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Tennessee educator speaks out against unsafe conditions and lack of resources

A middle school educator in Knoxville, Tennessee recently came forward to speak with the World Socialist Web Site about the unsafe conditions at her school. Knox County currently has nearly 13,000 cases of COVID-19 and 92 deaths, making it the third most affected county in the state, behind Shelby (Memphis) and Davidson (Nashville) counties.

With the abandonment of even the most rudimentary safety measures at schools and other workplaces, cases in Tennessee have continued to surge in recent months. October has been the state’s deadliest month of the pandemic, with over 700 succumbing to the virus. The numbers of daily new cases and deaths have set state records in the past week, with a record 3,606 new cases and 65 deaths on October 23.

A teacher prepares her classroom (Credit: Bart Everson/Flickr.com)

The Knox County school district employs some 8,000 workers and serves approximately 60,000 students, the majority of whom are from low-income and working class families. According to the United States Census Bureau, 13.2 percent of the county’s residents live in poverty.

The teacher, who wished to remain anonymous to prevent retaliation, described the chaos leading up to the district’s reopening in late August: “Before schools reopened, parents had one week to decide if their kids would be remote or in-person. Superintendent Bob Thomas did not release a plan until after the parents had decided, forcing them to decide before they had the facts.

“The plan requires everyone to wear a mask and teachers have to clean between classes. Everyone is getting their temperature checked before entering the building and teachers also have to fill out a self-assessment.

“We are given a spray to clean with and at first I was told that I need to let it sit on the desks for five minutes. Then I was told to just leave it for two minutes, as if the same spray is going to just magically work faster. You also have students going everywhere with [Google] Chromebooks, which are never cleaned.”

Explaining how the school is responding to outbreaks, the teacher said, “We are getting a weekly email saying that we had one or multiple cases. I am being told that a student of mine will have an ‘extended absence,’ and will need to do work from home. I am not told if the student has COVID-19, or if they are being quarantined because they were exposed to COVID-19.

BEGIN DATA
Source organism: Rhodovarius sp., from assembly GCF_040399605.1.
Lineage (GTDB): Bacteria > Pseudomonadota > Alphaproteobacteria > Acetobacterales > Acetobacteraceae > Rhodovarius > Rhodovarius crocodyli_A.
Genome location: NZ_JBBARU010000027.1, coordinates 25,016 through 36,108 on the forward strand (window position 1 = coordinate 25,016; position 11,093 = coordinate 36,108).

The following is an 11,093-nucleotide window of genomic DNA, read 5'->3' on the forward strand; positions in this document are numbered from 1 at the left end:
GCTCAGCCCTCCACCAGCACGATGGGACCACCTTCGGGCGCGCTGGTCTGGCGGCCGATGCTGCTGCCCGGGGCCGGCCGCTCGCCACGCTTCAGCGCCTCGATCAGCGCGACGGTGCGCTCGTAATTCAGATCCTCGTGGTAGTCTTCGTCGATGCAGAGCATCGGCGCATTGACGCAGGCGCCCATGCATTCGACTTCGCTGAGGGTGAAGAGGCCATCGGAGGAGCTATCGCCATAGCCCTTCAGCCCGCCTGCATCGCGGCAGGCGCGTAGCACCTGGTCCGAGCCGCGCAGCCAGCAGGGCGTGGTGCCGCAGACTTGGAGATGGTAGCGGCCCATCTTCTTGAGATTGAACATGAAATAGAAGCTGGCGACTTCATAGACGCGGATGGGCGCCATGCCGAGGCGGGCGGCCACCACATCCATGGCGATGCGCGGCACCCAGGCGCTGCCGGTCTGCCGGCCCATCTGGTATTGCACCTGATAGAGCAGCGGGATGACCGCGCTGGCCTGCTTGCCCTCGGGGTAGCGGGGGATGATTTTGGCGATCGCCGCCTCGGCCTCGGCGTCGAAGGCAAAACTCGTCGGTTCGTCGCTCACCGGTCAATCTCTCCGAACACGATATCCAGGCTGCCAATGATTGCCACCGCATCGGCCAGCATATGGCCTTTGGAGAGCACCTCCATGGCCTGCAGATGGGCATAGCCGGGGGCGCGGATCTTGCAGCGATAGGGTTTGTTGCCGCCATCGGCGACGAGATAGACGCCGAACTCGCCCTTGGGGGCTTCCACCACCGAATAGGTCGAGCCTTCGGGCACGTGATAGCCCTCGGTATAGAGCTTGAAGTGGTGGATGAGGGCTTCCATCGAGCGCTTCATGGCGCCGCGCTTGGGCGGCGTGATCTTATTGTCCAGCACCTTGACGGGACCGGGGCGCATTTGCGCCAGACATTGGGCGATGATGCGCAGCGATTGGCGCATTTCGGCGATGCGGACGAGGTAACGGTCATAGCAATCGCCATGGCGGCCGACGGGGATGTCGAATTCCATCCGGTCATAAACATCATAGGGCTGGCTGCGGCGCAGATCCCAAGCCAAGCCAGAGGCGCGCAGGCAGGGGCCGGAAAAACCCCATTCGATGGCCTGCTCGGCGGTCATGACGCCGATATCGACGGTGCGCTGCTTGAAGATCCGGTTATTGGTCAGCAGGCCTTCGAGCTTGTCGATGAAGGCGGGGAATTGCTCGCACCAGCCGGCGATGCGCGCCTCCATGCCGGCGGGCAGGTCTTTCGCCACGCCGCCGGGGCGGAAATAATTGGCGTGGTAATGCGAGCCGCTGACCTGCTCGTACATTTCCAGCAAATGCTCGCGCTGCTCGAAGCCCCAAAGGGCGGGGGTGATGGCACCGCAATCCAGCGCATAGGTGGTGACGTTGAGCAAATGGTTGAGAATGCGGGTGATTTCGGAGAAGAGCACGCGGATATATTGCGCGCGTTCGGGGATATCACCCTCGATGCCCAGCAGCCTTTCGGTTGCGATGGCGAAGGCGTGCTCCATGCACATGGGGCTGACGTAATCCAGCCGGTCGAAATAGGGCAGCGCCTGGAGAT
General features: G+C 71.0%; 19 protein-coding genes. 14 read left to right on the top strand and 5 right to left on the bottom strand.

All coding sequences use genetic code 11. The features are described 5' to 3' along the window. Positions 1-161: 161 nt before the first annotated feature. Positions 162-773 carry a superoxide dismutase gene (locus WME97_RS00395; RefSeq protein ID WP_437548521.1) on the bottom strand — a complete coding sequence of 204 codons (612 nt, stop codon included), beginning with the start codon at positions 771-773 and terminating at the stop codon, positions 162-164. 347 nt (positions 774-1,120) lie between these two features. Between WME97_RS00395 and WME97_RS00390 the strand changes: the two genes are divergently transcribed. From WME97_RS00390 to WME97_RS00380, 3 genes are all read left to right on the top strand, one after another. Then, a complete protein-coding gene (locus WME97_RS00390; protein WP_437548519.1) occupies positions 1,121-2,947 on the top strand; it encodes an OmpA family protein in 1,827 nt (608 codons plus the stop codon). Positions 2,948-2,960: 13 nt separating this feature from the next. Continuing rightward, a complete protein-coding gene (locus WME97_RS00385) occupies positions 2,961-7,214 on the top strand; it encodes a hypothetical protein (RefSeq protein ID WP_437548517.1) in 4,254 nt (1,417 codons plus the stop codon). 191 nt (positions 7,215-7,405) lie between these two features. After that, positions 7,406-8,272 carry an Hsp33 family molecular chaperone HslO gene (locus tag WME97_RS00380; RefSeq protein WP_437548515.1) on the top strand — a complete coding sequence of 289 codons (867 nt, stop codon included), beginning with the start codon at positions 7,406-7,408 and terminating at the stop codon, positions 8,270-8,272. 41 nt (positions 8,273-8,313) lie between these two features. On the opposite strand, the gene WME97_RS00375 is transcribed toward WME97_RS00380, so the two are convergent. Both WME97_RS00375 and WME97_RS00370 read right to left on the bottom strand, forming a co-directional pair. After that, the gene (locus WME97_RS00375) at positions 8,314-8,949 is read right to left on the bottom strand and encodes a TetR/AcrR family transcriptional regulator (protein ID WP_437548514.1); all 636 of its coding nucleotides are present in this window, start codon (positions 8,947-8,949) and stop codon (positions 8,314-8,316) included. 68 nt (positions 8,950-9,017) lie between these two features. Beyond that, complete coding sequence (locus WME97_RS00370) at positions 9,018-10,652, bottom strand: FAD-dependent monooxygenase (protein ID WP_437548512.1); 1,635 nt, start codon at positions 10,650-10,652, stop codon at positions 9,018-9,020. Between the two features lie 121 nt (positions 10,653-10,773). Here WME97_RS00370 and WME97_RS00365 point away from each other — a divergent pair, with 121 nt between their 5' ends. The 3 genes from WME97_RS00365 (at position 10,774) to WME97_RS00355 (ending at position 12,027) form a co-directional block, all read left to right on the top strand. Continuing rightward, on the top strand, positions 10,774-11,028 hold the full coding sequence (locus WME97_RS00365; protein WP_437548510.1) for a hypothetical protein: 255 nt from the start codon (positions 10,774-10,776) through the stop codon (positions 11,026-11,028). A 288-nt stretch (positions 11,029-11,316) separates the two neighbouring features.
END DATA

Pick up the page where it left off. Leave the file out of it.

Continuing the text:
“It is my understanding that after someone tests positive for COVID, they need to report to everyone that they were in contact with. I think this is a huge flaw for contact tracing. If I was sitting next to someone at a meeting and they got COVID-19, but they did not remember, no one would know I was exposed to the virus. I would not know.

Asked about how classes are functioning, she added, “I am teaching three in-person classes with the largest having 24 students. The other two have 14 and 13. My online class has 38 students. I am teaching English and the other online English class is honors. So, if someone switches to being remote they would be added to my online class.”

Due to repeated cuts to public education at the federal and state level by both Republican and Democratic-led administrations, educators have been suffering from a severe lack of resources and have taken up the burden of supplying their students. In addition, a shortage of teachers has forced many to take on extra work.

The Knoxville teacher commented, “We have a shortage of special education teachers. With the current system, some of these teachers need to be in multiple classes at once, so they are rotating to different classes. In the first couple of weeks of school we were also hit by waves of COVID-19. At one point we had ten teachers out and I know the majority had to be quarantined. We only had two subs. Everyone had to fill in any free block of time they had. On average, we might have two subs in the building, but we are lucky to get a sub. Recently we had three people out and only one sub.”

In opposition to the unsafe reopening of schools and other workplaces, teachers and education workers in Tennessee have recently formed the Tennessee Educators Rank-and-File-Safety Committee to unite the struggles of educators in the state and across the country against the murderous efforts to keep schools open during the pandemic. Teachers, parents and students are encouraged to sign up to join the committee today and contact us to help organize in your school district.

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